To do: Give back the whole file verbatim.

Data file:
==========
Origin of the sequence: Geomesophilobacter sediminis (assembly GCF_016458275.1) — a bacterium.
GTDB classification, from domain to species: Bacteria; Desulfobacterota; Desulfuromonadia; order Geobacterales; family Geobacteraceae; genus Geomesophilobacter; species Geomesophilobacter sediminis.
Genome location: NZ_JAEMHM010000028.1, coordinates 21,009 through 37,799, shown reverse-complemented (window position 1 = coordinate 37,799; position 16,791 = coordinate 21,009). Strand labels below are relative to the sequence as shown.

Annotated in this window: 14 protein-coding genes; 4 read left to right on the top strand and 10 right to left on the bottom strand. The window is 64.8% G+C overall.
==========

Origin of the sequence: Geomesophilobacter sediminis (assembly GCF_016458275.1) — a bacterium.
GTDB classification, from domain to species: Bacteria; Desulfobacterota; Desulfuromonadia; order Geobacterales; family Geobacteraceae; genus Geomesophilobacter; species Geomesophilobacter sediminis.
Genome location: NZ_JAEMHM010000028.1, coordinates 21,009 through 37,799, shown reverse-complemented (window position 1 = coordinate 37,799; position 16,791 = coordinate 21,009). Strand labels below are relative to the sequence as shown.

Annotated in this window: 14 protein-coding genes; 4 read left to right on the top strand and 10 right to left on the bottom strand. The window is 64.8% G+C overall.